Reading guide for To the End of the Land by David Grossman

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To the End of the Land

A Novel

By David Grossman

To the End of the Land
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  • Hardcover: Sep 2010,
    592 pages.
    Paperback: Aug 2011,
    672 pages.

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Book Reviewed by:
Kim Kovacs

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Reading Guide Questions Print Excerpt

Please be aware that this discussion guide may contain spoilers!

  1. What one word would you use to describe the central theme of this novel? Is it a political novel?

  2. In an interview, Grossman said about grief, “The first feeling you have is one of exile. You are being exiled from everything you know.” How do both grief and exile figure into this story?

  3. Throughout the novel is the notion of tapestry, of threads being woven. What does that tapestry signify?

  4. What do you think was Grossman’s intent with the prologue? What did this opening lead you to expect from the rest of the novel? Was it significant to you as a reader, later in the story, to have known these characters as teenagers?

  5. On page 21, Ora says, “I’m no good at saving people.” Why does she say this? Is it true?

  6. What function does Sami serve in the novel? What do we learn about Ora through her interactions with him?

  7. Why does Ora consider Ofer’s reenlistment to be a betrayal? Why do his whispered, on-camera instructions affect her so strongly?

  8. Discuss Adam’s assertion that Ora is “an unnatural mother” (page 98). What do you think he means by that? What does Ora take it to mean?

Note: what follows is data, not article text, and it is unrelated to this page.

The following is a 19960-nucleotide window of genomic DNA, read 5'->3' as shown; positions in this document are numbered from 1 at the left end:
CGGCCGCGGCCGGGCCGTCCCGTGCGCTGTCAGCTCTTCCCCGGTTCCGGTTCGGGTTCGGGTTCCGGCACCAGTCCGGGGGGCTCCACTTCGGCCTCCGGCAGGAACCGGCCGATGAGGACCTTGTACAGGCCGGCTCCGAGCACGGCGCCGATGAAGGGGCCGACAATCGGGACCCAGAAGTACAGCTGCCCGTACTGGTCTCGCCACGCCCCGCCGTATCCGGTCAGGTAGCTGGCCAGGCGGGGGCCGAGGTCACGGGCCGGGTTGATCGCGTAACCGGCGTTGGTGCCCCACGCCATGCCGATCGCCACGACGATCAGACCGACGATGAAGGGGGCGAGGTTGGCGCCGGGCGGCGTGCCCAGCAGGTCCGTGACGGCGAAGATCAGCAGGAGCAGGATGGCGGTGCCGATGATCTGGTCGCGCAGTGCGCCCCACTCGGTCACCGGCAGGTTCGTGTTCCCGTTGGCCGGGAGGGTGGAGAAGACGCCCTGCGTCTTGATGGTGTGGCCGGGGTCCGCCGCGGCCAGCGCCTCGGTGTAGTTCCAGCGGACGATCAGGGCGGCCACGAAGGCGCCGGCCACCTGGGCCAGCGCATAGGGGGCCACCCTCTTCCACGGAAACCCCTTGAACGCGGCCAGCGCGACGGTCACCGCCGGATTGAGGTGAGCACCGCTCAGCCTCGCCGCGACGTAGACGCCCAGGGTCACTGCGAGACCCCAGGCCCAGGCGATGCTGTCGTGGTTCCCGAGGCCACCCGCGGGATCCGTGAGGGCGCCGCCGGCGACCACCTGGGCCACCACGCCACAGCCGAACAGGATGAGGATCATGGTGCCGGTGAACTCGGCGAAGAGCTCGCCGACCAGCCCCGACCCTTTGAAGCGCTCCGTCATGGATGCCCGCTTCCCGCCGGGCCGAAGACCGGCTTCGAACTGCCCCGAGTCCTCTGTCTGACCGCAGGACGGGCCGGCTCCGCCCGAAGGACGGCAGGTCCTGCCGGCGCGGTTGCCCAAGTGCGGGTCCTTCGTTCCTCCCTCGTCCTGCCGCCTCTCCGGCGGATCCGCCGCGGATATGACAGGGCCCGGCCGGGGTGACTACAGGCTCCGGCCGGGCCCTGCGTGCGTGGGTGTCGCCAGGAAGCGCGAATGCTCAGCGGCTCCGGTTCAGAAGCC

9. On page 134, Ora tells Sami to drive “to where the country ends.” His reply: “For me it ended a long time ago.” What does he mean by that? How does this change your interpretation of the novel’s title?

  10. What is the significance of Ofer’s film, in which there are no physical beings, only their shadows?

  11. In both Adam and Ofer, the influence of nature vs. nurture seems quite fluid. How is each like his biological father, and how does each resemble the man to whom he is not related by blood?

  12. What role does food play in the novel? What does vegetarianism, especially, signify?

  13. On pages 284–85, Ora says to Avram, “Just remember that sometimes bad news is actually good news that you didn’t understand. Remember that what might have been bad news can turn into good news over time, perhaps the best news you need.” What is she hoping for here? Does her advice turn out to be accurate?

  14. Why does Ora refuse to go back for her notebook? As a reader, could you identify with Ora’s actions? What about elsewhere in the novel?

  15. What do we learn about Ora, Ilan, and Ofer through the story of Adam’s compulsive behavior? What is “the force of no” (page 398)?

  16. Discuss the significance of whose name Ora draws from the hat. Did she choose that person intentionally? How might the lives of Ora, Ilan, and Avram have been different if the other name were drawn?

  17. Why does Ora react so strongly to what happened with Ofer in Hebron? How does it relate to what happened to Avram as a POW? Why does her reaction lead to the implosion of her family?

  18. When Ora says to Avram, “Maybe you’ll even have a girl” (page 572), what is she really saying?

  19. Discuss the final scene of the novel. What does Avram’s vision signify? Was Ora’s motivation for the hike wrong, as she fears?

  20. How did Grossman’s personal note at the end change your experience of the novel? What seems possible for Ora and Avram, and the other characters in the book, at the end of the story?

SUGGESTED READING
Midnight Convoy and Other Stories by S. Yizhar
A Tale of Love and Darkness by Amos Oz
Once Upon a Country by Sari Nusseibeh
Friendly Fire by A. B. Yehoshua
Wittgenstein’s Nephew by Thomas Bernhard
Madame Bovary by Gustave Flaubert
War and Peace by Leo Tolstoy.

Unless otherwise stated, this discussion guide is reprinted with the permission of Vintage. Any page references refer to a USA edition of the book, usually the trade paperback version, and may vary in other editions.

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